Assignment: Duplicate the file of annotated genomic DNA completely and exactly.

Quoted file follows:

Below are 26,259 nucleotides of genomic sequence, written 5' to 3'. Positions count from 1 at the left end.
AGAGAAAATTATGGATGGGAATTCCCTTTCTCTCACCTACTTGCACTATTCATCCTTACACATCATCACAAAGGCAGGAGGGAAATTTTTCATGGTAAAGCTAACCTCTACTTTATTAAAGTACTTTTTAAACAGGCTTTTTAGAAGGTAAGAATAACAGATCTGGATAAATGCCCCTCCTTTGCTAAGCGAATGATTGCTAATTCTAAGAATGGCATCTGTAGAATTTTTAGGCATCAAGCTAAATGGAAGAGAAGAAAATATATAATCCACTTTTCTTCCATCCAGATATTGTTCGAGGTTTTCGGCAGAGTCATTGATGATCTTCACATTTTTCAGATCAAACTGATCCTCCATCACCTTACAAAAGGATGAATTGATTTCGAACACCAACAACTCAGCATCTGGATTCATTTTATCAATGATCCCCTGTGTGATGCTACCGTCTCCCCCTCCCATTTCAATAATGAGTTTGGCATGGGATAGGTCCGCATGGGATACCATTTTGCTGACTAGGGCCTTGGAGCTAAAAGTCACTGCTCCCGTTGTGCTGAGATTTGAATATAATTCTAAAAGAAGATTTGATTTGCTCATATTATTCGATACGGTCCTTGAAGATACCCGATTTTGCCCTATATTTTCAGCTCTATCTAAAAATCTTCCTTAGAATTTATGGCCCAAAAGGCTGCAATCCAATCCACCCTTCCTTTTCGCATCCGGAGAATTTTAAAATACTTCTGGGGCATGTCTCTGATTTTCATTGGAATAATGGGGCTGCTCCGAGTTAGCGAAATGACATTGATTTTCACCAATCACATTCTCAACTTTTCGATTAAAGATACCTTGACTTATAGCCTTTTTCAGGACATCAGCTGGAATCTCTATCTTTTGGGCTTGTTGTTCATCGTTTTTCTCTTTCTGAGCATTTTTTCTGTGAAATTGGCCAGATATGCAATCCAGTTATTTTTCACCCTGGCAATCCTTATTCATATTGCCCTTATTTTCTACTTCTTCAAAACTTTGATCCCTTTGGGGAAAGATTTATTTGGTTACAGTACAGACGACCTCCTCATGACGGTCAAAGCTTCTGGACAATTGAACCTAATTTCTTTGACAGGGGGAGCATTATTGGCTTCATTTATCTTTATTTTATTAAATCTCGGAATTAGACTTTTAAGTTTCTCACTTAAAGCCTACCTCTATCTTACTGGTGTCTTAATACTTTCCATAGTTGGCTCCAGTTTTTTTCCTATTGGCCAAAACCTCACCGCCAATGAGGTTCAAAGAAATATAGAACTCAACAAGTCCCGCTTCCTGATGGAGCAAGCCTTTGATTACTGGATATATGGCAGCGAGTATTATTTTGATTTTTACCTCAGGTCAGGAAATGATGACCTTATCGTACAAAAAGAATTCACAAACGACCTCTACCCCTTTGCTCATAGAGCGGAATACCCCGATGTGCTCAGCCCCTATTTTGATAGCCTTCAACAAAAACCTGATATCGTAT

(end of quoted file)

Below are 26,259 nucleotides of genomic sequence, written 5' to 3'. Positions count from 1 at the left end.
AGAGAAAATTATGGATGGGAATTCCCTTTCTCTCACCTACTTGCACTATTCATCCTTACACATCATCACAAAGGCAGGAGGGAAATTTTTCATGGTAAAGCTAACCTCTACTTTATTAAAGTACTTTTTAAACAGGCTTTTTAGAAGGTAAGAATAACAGATCTGGATAAATGCCCCTCCTTTGCTAAGCGAATGATTGCTAATTCTAAGAATGGCATCTGTAGAATTTTTAGGCATCAAGCTAAATGGAAGAGAAGAAAATATATAATCCACTTTTCTTCCATCCAGATATTGTTCGAGGTTTTCGGCAGAGTCATTGATGATCTTCACATTTTTCAGATCAAACTGATCCTCCATCACCTTACAAAAGGATGAATTGATTTCGAACACCAACAACTCAGCATCTGGATTCATTTTATCAATGATCCCCTGTGTGATGCTACCGTCTCCCCCTCCCATTTCAATAATGAGTTTGGCATGGGATAGGTCCGCATGGGATACCATTTTGCTGACTAGGGCCTTGGAGCTAAAAGTCACTGCTCCCGTTGTGCTGAGATTTGAATATAATTCTAAAAGAAGATTTGATTTGCTCATATTATTCGATACGGTCCTTGAAGATACCCGATTTTGCCCTATATTTTCAGCTCTATCTAAAAATCTTCCTTAGAATTTATGGCCCAAAAGGCTGCAATCCAATCCACCCTTCCTTTTCGCATCCGGAGAATTTTAAAATACTTCTGGGGCATGTCTCTGATTTTCATTGGAATAATGGGGCTGCTCCGAGTTAGCGAAATGACATTGATTTTCACCAATCACATTCTCAACTTTTCGATTAAAGATACCTTGACTTATAGCCTTTTTCAGGACATCAGCTGGAATCTCTATCTTTTGGGCTTGTTGTTCATCGTTTTTCTCTTTCTGAGCATTTTTTCTGTGAAATTGGCCAGATATGCAATCCAGTTATTTTTCACCCTGGCAATCCTTATTCATATTGCCCTTATTTTCTACTTCTTCAAAACTTTGATCCCTTTGGGGAAAGATTTATTTGGTTACAGTACAGACGACCTCCTCATGACGGTCAAAGCTTCTGGACAATTGAACCTAATTTCTTTGACAGGGGGAGCATTATTGGCTTCATTTATCTTTATTTTATTAAATCTCGGAATTAGACTTTTAAGTTTCTCACTTAAAGCCTACCTCTATCTTACTGGTGTCTTAATACTTTCCATAGTTGGCTCCAGTTTTTTTCCTATTGGCCAAAACCTCACCGCCAATGAGGTTCAAAGAAATATAGAACTCAACAAGTCCCGCTTCCTGATGGAGCAAGCCTTTGATTACTGGATATATGGCAGCGAGTATTATTTTGATTTTTACCTCAGGTCAGGAAATGATGACCTTATCGTACAAAAAGAATTCACAAACGACCTCTACCCCTTTGCTCATAGAGCGGAATACCCCGATGTGCTCAGCCCCTATTTTGATAGCCTTCAACAAAAACCTGATATCGTAT